Facts vs. Fads
In the day and age of quick fixes and desperate need for solutions, many individuals are taking the opportunity to promote treatments as effective (for autism, weight loss, infertility, etc.) without adequate research or support. Some are trying to "get rich quick" and others may simply be sharing information without checking the facts. This page is dedicated to the discussion of facts vs. fads with an emphasis on characteristics that will help YOU distinguish between science and pseudoscience.
10 Questions to Distinguish Science from Pseudoscience
1. What is the source?
2. What is the agenda?
3. What kind of language does it use?
4. Does it involve testimonials?
5. Are there claims of exclusivity?
6. Is there a mention of conspiracy of any kind?
7. Does the claim involve multiple unassociated disorders?
8. Is there a money trail or a passionate belief involved?
9. Were real scientific processes involved?
10. Is there expertise?
Evaluating Claims to Avoid Pseudoscientific & Unproven Practices in Special Education
Dr. Jason Travers, BCBA-D (2016)
"...when special educators are presented with claims about interventions, they should consider whether a sufficient body of highly rigorous scientific evidence warrants belief. And if they are unconvinced by the evidence, or if evidence indicates it will not be effective, avoid using the intervention."
Pseudeoscientific Therapies: Some Warning Signs
1. High "success" rates are claimed.
2. Rapid effects are promised.
3. The therapy is said to be effective for many symptoms or disorders.
4. The "theory" behind the therapy contradicts objective knowledge (and sometimes, common sense).
5. The therapy is said to be easy to administer, requiring little training or expertise.
6. Other, proven treatments are said to be unnecessary, inferior, or harmful.
7. Promoters of the therapy are working outside their area of expertise.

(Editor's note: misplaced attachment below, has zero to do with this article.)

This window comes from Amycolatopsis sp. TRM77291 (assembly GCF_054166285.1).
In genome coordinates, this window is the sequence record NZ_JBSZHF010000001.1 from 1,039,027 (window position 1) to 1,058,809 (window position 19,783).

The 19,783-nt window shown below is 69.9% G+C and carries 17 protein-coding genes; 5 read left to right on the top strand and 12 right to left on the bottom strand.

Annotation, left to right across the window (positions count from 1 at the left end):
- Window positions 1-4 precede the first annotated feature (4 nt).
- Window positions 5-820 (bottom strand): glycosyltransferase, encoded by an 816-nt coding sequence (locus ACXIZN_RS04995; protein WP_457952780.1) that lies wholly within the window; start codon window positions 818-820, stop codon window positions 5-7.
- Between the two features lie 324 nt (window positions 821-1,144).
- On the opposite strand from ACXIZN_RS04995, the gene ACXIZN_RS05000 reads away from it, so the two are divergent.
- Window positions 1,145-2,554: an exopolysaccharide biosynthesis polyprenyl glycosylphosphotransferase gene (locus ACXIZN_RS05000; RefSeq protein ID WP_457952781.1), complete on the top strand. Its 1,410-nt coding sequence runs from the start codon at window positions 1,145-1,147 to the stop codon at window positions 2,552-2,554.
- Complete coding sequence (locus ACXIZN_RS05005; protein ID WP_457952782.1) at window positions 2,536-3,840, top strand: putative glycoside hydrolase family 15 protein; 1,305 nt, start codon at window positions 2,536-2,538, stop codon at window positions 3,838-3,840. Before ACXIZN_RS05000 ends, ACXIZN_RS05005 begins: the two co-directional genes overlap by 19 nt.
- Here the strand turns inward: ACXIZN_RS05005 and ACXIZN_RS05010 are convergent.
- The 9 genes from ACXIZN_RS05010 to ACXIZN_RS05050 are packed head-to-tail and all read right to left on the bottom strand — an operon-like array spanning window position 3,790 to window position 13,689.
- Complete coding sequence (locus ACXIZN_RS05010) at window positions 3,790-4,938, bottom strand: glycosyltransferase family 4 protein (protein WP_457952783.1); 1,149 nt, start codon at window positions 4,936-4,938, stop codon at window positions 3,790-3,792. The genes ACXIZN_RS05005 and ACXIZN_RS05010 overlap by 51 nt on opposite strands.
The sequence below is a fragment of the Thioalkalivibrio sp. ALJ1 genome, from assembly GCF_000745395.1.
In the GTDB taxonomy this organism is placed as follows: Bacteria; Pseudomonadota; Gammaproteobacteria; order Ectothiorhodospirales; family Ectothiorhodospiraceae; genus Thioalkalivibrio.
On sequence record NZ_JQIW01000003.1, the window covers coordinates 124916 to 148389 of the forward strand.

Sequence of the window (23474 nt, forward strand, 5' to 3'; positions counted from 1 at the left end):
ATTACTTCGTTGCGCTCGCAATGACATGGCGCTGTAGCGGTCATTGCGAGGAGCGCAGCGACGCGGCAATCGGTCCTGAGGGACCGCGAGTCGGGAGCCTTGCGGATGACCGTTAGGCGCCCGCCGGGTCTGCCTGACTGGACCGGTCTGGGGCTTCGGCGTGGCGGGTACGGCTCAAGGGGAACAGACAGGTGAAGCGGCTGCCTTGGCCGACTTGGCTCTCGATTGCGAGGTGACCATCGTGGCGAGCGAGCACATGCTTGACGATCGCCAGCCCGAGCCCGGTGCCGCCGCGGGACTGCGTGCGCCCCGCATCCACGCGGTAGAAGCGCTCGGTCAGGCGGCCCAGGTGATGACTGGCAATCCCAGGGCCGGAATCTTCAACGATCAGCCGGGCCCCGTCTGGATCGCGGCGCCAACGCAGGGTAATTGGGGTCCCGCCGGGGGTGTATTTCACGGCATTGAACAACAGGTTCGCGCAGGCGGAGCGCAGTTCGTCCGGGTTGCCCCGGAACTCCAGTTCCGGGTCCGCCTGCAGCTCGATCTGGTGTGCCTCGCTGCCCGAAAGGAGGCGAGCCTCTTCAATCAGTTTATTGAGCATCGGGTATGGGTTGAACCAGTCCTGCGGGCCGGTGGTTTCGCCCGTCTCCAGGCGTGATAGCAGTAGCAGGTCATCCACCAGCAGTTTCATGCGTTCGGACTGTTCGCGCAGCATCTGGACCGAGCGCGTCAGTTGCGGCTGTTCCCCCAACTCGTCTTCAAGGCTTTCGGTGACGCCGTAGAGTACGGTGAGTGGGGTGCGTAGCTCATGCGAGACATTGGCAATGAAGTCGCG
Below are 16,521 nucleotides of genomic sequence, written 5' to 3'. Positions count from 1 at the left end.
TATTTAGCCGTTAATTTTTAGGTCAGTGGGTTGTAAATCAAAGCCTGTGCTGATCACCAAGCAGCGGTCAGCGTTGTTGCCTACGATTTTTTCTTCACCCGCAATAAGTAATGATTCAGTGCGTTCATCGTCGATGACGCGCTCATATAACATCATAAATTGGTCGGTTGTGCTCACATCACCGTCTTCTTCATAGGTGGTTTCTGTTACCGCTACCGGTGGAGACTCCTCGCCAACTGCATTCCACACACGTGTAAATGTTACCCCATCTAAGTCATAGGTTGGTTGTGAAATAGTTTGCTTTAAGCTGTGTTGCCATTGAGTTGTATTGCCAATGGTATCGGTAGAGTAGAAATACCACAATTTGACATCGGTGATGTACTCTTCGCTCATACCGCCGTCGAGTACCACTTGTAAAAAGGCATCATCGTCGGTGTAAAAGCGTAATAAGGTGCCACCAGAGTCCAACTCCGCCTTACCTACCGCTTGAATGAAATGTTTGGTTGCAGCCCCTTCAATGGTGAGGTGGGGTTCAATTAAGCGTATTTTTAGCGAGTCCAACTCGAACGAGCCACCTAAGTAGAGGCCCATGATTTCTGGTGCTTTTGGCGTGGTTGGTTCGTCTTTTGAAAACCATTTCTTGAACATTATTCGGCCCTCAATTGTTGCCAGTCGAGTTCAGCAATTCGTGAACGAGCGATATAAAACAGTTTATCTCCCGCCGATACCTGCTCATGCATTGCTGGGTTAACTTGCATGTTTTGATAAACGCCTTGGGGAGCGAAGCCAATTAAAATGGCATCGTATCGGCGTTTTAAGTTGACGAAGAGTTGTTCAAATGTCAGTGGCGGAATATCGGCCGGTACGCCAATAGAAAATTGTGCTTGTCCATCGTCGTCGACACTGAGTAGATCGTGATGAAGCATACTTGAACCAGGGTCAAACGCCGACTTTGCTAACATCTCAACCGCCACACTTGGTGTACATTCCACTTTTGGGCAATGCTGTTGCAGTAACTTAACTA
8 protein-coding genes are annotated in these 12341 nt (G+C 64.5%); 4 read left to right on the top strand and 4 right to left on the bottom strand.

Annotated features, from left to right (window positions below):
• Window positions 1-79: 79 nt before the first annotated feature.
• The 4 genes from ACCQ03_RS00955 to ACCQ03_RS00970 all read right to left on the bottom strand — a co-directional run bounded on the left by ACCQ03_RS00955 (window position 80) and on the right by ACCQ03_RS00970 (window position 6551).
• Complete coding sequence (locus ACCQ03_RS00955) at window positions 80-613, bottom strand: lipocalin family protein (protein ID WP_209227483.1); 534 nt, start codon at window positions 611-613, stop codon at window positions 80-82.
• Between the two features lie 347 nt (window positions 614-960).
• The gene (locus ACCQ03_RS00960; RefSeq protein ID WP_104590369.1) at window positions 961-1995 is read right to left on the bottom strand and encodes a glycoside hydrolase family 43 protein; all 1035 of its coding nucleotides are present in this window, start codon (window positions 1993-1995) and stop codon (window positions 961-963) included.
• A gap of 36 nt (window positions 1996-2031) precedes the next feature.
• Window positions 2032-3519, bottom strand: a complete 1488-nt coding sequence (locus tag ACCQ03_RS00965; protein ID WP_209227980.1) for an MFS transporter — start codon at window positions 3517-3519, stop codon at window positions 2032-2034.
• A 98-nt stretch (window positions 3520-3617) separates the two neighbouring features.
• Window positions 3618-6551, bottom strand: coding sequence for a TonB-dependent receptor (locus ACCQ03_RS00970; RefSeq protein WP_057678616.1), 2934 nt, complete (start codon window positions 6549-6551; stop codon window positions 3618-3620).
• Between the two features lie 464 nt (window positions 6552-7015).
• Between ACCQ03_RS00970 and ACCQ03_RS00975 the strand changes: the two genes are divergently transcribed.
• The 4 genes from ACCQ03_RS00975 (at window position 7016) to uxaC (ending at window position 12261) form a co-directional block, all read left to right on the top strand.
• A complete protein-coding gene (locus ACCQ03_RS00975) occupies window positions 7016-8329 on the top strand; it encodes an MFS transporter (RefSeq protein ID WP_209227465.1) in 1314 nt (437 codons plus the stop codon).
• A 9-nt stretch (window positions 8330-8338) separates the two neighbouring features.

8. Promoters benefit financially or otherwise from adoption of the therapy.
9. Testimonials, anecdotes, or personal accounts are offered in support of claims about the therapy's effectiveness, but little or no objective evidence is provided.
10. Catchy, emotionally appealing slogans are used in marketing the therapy.
11. Belief and faith are said to be necessary for the therapy to "work."
12. Skepticism and critical evaluation are said to make the therapy's effects evaporate.
13. Promoters resist objective evaluation and scrutiny of the therapy by others.
14. Negative findings from scientific studies are ignored or dismissed.
In general, this website is about behavior analysis, which is a scientific problem-solving approach aimed at producing socially significant behavior changes for the purpose of improving quality of life for individuals, families & communities. As you may be aware, the largest application of behavior analysis in current society is with individuals with autism or related disorders. Seeing as there are numerous fads and fictions surrounding the causes and treatments of autism, I consider this page an appropriate place to occasionally discuss such issues. I have worked in the field of behavior analysis for 15 years and in education for nearly all of my life. I have encountered numerous families who have struggled with the decision to vaccinate their children. I feel mainly because of falsified and nullified "research" by Dr. Andrew Wakefield (who lost his license to practice) and the promotion of such claims by people in the spotlight (like Jenny McCarthy), the decision of whether or not to vaccinate has been one based on opinion versus scientific evidence. I will acknowledge that there can be risks related to vaccines (as with all medications, foods, and items we consume, ingest or insert into our bodies), particularly for individuals with autoimmune deficiencies. However, my experiences --and the research-- suggest that these cases tend to be the exception, not the rule.